Basketball courts

Sacramento’s legendary basketball courts still have some play

There is a small basketball court nestled among the tall trees that house the western offshoot of William Land Park. Many are of the pine variety, and the aroma they give off easily overpowers that of a green tree air freshener hanging from a rear view mirror.

The land, about 40 by 65 feet, with an uneven asphalt surface, isn’t as busy as it used to be, before video games became big business.

Archie Thompson dished out passes in the field in his heyday in the 70s during breaks from the University of Nevada, where he played for the Wolf Pack. He then played professionally in France for seven years.

As he spoke, he underlined his points with closeness and a slap on the upper arm.

“We played on summer afternoons. Wednesdays, Thursdays and Fridays,” Thompson said. “I started at 18 (years old) back from Reno in ’73, ’74 and ’75. I was always a point guard.”

There were other grounds to play on. Thompson said there were serious three-on-three night games at Reichmuth Park, where RJ Reynolds would play before becoming a professional baseball player. Sacramento state courts were also popular.

But Land Park was special.

“Everyone who came to town knew where to play. You would put your name on a list and there were a lot of good players,” he said.

This list later included Ernest Lee, a prodigiously talented young man from Kennedy High School. And of course, there was former NBA star and Sacramento Mayor Kevin Johnson.

After dropping a few more names, Thompson said, “People would just come and watch. Bill Cartwright would come there, but he would never play.

So what are the hot spots in the Sacramento basketball scene these days?


Although many games at McKinley Park included slam dunks just a few decades ago, today the field is a great place to come as you are and shoot a basketball. In the morning, park staff are known to take a break and work on their jumps. On the weekends, fathers mentor their sons, 5-year-old daughters work on their dribbling skills, and soccer balls sometimes share the pitch with families visiting the adjacent picnic area and rebuilt playground.

Towering trees provide oxygen to the east and south sides of the full yard.

Late afternoon during the week, weather and sunlight permitting, there are occasional three-on-three or even five-on-five matches, although the pick-up culture here is much more sporadic than she was at her peak.


The pinnacle of outdoor competitive basketball in Sacramento is often found at Roosevelt Park at 9th and P streets. Both perfectly flat courts were redeveloped by the Sacramento Kings in partnership with the Capitol Area Development Authority in 2015, and now sport clear panels and purple and gray paint.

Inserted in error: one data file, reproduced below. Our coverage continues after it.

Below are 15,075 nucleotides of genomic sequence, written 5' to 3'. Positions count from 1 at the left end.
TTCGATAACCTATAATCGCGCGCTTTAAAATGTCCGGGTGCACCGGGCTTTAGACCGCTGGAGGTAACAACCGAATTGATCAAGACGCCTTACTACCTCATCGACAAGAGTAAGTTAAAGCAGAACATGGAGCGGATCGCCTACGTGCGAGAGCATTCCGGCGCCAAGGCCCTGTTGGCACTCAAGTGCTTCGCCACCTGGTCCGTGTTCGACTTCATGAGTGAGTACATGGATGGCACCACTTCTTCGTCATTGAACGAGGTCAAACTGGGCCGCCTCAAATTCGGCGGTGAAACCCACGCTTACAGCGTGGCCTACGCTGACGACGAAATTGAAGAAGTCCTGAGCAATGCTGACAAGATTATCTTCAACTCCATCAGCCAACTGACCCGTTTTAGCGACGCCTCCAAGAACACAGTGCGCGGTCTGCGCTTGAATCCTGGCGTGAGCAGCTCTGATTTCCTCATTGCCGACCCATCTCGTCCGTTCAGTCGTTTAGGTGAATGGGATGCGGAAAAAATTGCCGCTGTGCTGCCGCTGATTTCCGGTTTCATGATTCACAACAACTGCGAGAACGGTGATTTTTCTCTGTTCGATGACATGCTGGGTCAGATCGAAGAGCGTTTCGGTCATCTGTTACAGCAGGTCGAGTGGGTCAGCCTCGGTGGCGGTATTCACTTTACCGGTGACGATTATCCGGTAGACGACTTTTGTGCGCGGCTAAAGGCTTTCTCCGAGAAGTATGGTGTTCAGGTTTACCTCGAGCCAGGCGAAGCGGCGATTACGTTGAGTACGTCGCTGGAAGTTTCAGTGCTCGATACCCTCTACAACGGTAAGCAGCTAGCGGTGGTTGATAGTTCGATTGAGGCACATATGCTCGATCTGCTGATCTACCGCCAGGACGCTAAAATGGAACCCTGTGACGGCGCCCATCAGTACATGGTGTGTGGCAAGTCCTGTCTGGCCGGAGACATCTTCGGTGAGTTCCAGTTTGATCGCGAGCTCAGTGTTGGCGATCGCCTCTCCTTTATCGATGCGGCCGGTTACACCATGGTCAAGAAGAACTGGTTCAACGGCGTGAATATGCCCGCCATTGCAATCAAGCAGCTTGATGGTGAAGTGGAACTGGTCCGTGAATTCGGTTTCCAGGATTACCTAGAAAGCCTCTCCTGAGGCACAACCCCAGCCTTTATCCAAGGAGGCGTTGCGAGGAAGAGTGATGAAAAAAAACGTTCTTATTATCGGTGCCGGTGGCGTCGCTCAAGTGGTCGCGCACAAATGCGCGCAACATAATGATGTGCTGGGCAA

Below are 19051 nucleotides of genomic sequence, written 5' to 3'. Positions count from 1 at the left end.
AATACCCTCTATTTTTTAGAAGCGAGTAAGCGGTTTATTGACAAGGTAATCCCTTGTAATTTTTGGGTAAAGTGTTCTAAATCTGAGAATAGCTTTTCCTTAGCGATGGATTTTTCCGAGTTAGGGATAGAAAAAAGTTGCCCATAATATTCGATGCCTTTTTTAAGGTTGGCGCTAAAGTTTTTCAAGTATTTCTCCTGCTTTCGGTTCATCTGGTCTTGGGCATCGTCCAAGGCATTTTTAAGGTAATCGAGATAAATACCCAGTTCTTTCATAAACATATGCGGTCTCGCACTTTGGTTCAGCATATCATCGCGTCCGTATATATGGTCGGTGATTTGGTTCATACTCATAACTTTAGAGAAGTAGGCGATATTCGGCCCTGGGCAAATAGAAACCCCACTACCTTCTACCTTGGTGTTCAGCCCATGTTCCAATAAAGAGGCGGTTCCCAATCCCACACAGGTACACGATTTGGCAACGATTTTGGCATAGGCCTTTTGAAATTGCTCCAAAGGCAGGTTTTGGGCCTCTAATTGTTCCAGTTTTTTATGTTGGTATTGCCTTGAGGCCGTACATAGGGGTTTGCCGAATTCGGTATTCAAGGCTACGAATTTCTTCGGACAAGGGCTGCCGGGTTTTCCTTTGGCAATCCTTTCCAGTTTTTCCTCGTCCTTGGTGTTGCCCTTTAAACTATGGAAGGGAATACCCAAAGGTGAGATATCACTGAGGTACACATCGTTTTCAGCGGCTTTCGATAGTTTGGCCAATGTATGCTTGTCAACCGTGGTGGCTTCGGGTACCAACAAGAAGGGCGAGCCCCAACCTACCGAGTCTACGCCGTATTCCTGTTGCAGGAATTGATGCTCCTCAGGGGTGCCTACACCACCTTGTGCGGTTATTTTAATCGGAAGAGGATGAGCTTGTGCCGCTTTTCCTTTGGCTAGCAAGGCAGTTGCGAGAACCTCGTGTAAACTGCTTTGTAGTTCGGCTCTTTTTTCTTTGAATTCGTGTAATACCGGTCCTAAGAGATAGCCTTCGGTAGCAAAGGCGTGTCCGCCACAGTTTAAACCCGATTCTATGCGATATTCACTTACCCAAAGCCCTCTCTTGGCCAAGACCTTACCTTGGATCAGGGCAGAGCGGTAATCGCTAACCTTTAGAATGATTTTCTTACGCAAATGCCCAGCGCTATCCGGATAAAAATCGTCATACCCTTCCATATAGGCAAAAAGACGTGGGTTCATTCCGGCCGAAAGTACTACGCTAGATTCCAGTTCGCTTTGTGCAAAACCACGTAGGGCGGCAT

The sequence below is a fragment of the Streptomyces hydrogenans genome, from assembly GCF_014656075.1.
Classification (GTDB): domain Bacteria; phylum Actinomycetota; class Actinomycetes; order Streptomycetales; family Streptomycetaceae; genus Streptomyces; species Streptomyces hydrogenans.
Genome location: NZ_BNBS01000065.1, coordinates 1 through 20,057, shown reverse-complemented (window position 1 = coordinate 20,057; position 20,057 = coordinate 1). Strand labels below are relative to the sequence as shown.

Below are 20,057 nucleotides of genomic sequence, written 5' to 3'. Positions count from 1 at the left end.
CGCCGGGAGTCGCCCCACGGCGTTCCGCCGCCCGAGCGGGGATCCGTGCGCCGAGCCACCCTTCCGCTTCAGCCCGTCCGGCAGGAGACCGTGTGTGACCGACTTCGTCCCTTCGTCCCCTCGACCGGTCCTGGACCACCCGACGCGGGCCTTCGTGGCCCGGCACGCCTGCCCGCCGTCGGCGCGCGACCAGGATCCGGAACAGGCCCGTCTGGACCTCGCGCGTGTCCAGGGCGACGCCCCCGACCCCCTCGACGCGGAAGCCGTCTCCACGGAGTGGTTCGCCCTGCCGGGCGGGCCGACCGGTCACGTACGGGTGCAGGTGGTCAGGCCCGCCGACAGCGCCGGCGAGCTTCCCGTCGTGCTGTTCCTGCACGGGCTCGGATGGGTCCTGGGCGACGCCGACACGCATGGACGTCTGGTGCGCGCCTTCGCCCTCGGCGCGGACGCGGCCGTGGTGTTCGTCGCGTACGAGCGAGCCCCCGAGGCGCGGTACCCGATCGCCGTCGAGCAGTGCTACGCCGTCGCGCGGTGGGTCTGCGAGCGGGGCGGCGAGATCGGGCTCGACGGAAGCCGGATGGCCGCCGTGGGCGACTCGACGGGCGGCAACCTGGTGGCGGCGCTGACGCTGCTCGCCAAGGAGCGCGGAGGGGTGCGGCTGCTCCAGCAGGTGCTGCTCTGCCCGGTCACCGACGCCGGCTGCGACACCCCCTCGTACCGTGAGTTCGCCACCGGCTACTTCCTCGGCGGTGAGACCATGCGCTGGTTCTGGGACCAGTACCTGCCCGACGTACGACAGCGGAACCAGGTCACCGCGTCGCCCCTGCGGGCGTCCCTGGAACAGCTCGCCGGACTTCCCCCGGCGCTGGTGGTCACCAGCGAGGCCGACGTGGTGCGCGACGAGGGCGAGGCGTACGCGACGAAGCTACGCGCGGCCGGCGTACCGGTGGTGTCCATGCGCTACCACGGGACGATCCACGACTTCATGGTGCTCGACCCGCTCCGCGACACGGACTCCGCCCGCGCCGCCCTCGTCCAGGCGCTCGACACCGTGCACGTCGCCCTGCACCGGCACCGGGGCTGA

Five-on-five matches are the norm here, often taking place on both courts at once. A giant retractable-handle speaker occasionally provides the soundtrack, sounding like luggage. Active players request songs.

It’s pure basketball, with teams brought together through fringe recruiting. A representative of a new team calls the next game.

The majority of players are African American, although participants from all races fill the teams. A lack of umpires makes clean play a valuable asset. Although arguments over appeals occur naturally, it’s usually with a jovial competitive spirit that’s part of the fun.

Shots from behind the 3-point line are important; they are worth two runs instead of a standard hit, and games are often played at 12 to keep teams rotating. A minor celebration resembling a touchdown dance sometimes takes place after a long-range bucket.

Community members gather to play basketball in Roosevelt Park on Sunday, November 3. The pinnacle of outdoor competitive basketball in Sacramento is often found there. Daniel Kim [email protected]


It’s also worth mentioning that 10 blocks away at 6th and W streets is a single full lot bordering a couple of tennis courts. He was also spruced up by the Kings.

The games here are varied. When things are slow, friends play games of HORSE.

When more people are present, two-on-two matches occur, and an occasional four-on-four match takes up the whole court or just half, depending on the fitness level of the participants.

Characters range from a 6-foot-5 millennial who can dive or shoot 50% from beyond the arc to a shirtless 230-pound man with a low center of gravity who fights for rebounds under the basket , giving opponents the occasional karate chop.

You never know what’s going to happen at Southside Park.

Games at William Land Park were much more predictable in the 1970s; three-on-three was the norm and, according to Thompson, it was a proving ground for the best of the best.

To some extent, the culture endures.

This article was updated at 9:29 a.m. Nov. 9 to remove a misattributed quote.

This story was originally published November 7, 2019 1:00 a.m.